Date of Award

1978

Degree Type

Thesis

Degree Name

Master of Community Planning (MCP)

Department

Community Planning and Area Development

First Advisor

Howard H. Foster, Jr.

Abstract

The progressive period in American history was characterized by the search for order and efficiency. Emphasis was placed on the development of professional personnel with whom the new process was entrusted. Coalitions of the new professionals developed comprehensive frameworks for society. City planning was one facet of the progressive approach to societal reform. Thus an examination of the progressive heritage of city planning is necessary for a general understanding of the rationale and basis for modern planning techniques. It was in the progressive period that zoning was initiated and planning commissions were formed. The professionalization of the field culminated in the establishment of the American City Planning Institute (predecessor to the American Institute of Planners.)

In order to understand the present implications of city planning, we have to place our actions and theories in an historical context. It is helpful for planners to realize why and how zoning emerged as a major tool for planning and why social planning has come to be a distinct discipline within the profession. For, it is also important to recall the political and social atmosphere that encouraged a comprehensive approach to planning, as well as the substantive issues which promoted the process.

The "new" city planners were prompted by an inability of the old order to coordinate growth and development in the cities. Reformers were frustrated by the lack of a recognizable order in the cities, but although influenced by a varying array of political and social beliefs, all of the urban professionals relied on documented procedures and standards for the solutions to urban problems.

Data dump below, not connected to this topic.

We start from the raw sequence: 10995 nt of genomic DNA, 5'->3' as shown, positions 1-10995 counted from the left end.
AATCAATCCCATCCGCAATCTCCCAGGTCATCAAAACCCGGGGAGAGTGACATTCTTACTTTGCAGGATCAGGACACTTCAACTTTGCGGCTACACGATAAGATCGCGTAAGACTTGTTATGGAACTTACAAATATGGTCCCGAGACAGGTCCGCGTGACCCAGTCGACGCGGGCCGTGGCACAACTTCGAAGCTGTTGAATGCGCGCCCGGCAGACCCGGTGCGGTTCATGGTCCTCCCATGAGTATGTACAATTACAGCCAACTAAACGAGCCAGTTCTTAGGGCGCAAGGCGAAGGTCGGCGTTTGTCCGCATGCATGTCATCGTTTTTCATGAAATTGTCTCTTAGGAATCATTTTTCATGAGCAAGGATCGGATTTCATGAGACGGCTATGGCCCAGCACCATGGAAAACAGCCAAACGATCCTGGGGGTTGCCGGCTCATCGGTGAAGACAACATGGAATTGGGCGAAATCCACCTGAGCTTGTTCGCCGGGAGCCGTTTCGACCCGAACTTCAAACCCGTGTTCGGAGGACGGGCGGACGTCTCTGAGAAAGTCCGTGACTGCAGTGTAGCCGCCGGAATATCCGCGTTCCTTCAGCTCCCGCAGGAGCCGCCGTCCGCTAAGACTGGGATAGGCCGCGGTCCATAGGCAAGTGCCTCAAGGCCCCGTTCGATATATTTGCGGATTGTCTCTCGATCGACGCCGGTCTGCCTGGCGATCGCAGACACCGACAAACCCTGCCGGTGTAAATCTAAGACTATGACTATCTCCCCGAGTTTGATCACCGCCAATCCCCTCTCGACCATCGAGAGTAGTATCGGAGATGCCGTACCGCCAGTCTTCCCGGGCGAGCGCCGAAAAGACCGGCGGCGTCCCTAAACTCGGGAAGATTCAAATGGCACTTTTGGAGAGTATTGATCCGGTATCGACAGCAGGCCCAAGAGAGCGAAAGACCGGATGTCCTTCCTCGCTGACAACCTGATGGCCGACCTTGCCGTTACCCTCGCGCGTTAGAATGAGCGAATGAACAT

Of particular interest to the authors is the historical legitimacy of social planning, or what has recently been labeled as such in an effort to distinguish the traditional or physical oriented planning from a more people-centered approach. As will be further explored in the following chapters, it is issues such as housing and jobs for the poor which prompted the discussions and debates at the planning meetings. In turn, the "new" planning produced numerous standards and regulations for solving urban problems.

"The failure of city planners to serve the poor, although it upset some practitioners, resulted in no serious decline in the profession's source of support; but the failure to serve adequately the rich and powerful carried with it the threat of premature extinction.” Through a commitment to efficiency and scientific management, planning as a discipline offered a rational approach to suburban and urban development. Specific social issues, originally in the forefront of activity, lost their urgency and were submerged into the drafting of city plans and zoning ordinances until the 1960s. Only periodic resurgences of social and economic issues such as job support programs and public housing reawakened planners to the comprehensive framework first proposed in 1909.

In order to further pursue the historical impetus for the city planning movement, the authors examined the literature and conference reports published between 1909 and 1925. Initial investigation revealed the predominance of Benjamin C. Marsh and Lawrence Veiller. With additional research, the polarity of opinions between the two men became evident and because of their diversity and influence on planning, we have focused our analysis of the historical period on their viewpoints and activities.

Marsh and Veiller were both active in the emerging planning profession, attended the national meetings and were well known and articulate reformers of the progressive period. And although most planners and reformers did not propose as extreme solutions to the urban problems as did Marsh and Veiller, the conflict of views between them and the way in which that conflict was resolved significantly influenced the direction of planning thought for many years to come. By viewing the emerging planning profession through the words and theories of these two men, we feel the historical implications of planning will be adequately served.

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